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Oct 23, 2012 07:43 AM

making cornbread with fine cornmeal

Okay, folks, so after discovering that what is sold as "cornflour" in Irish supermarkets is actually cornstarch, my quest for real cornmeal brought me to a whole foods health store, where I picked up both polenta and fine "maize flour." The actual cornmeal that I use at home is somewhere in between the polenta and the maize flour. I'm worried that using the polenta will result in cornbread that is too gritty, so I think I'll opt to use the maize flour which is quite fine--about the same as regular wheat flour. Has anyone tried making cornbread with this stuff? Any recipes and tips to share? I've got the buttermilk and am already to go!

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  1. 1 cup corn maize
    1 cup AP flour
    3 1/2 tsp baking powder
    1/2 tsp salt
    1 cup milk (buttermilk if you have it)
    1 egg
    2 ounces veg. oil
    Bake 25 min 425 degrees F (220 C)
    Bread should be light, more cake like. For heavier version reduce AP by half and increase corn maize by half.
    If you like it sweet, add about 1/4 cup of sugar.

    1. I've only used, I think, one package of fine corn flour. My impression was that it worked fine in Southern style cornbread, one that uses just cornmeal, and gets much of its texture from the crust that forms in a hot pan. In the northern style, using half flour and corn, it may get lost. The bread will cook fine, but just not have the grittiness that distinguishes it from an all wheat quick bread.

      A couple of ways of dealing with the coarser polenta. Soak it in (butter)milk before making the batter. Cooks Illustrated does this with their cornmeal biscuits. Or pour boiling water over it, and let sit for 10 minutes. Joy of Cooking does this with a cornmeal pancake recipe. I've also made a spoon bread (a custardy version of cornbread) starting with cooked grits.

      I've also seen recipes for 'polenta cake', that start with Italian instant polenta.

      3 Replies
      1. re: paulj

        Do you have a Southern-style recipe using all corn flour then? I do prefer the Southern (not sweet) version but I've never made cornbread without using some wheat flour in the recipe.

        1. re: Lady_Tenar

          Here's one that calls for fine cornmeal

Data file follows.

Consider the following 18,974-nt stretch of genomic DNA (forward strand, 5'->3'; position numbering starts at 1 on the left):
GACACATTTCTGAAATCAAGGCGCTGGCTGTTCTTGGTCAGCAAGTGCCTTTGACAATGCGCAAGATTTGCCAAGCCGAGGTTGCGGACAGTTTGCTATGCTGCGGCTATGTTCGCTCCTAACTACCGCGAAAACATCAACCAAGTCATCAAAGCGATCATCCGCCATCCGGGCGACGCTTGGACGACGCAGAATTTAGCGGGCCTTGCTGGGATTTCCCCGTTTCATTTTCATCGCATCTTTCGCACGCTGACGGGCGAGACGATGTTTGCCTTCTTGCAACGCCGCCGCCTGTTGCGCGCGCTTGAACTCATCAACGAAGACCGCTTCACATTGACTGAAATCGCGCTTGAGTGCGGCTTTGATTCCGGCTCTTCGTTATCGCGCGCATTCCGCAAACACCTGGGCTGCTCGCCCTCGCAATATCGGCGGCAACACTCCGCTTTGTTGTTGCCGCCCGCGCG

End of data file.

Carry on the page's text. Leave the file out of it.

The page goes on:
It's not very different from todao's. It includes some flour, which probably helps hold together better (less crumbly). Bacon fat would be more traditional than baking spray. Both depend on baking powder for leavening. Baking soda could be used along with the butter milk (same sort of proportions as in soda bread). The baking soda also helps it brown (acid batters don't brown as much).

          Sugar is a matter of preference and taste. In these quantities (less than a 1/4 cup) it doesn't change baking qualities.

          1. re: paulj

            Thanks for the recipe, paulj! I used it tonight and loved the results! The texture was fantastic--crumbly, as cornbread should be, but not too dense or gritty. I think I might actively seek out fine cornmeal in the future.

            I replaced the cooking oil in the recipe with melted butter, which I added straight to the already-mixed batter instead of mixing in with the wet ingredients (to prevent either curdling the eggs or cooling the butter.) I also hate to use cooking spray with cornbread and I didn't have any saved bacon drippings on hand, so I greased the pan with butter as well and just made sure it didn't burn while it was heating in the oven. (Yes, this is a lot of butter but Irish butter is amazing and cheap when you're actually in its country of origin!) Didn't end up using any baking soda (although I have in the past) but it browned up quite nicely. And, although I like a more savory cornbread, I added just a dash of sugar because I think it brings out the "corny" taste a little more--not enough to make it actually sweet though. It was a delicious accompaniment to my Southern greens (which were an adventure in themselves).

            I will definitely be using this recipe again!

      2. i dont know if this would work at all, but perhaps you could try...
        maybe grind the polenta a bit in a spice grinder/coffee grinder? honestly i have no idea if it would work, just a thought.